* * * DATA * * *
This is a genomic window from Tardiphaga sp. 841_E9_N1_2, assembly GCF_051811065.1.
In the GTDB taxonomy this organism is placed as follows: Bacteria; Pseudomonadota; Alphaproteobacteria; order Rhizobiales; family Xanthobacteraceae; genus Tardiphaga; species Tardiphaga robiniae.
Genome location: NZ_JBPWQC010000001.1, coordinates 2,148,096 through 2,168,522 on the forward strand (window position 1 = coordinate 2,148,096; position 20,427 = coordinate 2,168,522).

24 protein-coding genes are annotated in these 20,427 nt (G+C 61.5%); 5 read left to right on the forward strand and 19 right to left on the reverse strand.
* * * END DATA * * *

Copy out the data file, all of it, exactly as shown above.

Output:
This is a genomic window from Tardiphaga sp. 841_E9_N1_2, assembly GCF_051811065.1.
In the GTDB taxonomy this organism is placed as follows: Bacteria; Pseudomonadota; Alphaproteobacteria; order Rhizobiales; family Xanthobacteraceae; genus Tardiphaga; species Tardiphaga robiniae.
Genome location: NZ_JBPWQC010000001.1, coordinates 2,148,096 through 2,168,522 on the forward strand (window position 1 = coordinate 2,148,096; position 20,427 = coordinate 2,168,522).

24 protein-coding genes are annotated in these 20,427 nt (G+C 61.5%); 5 read left to right on the forward strand and 19 right to left on the reverse strand.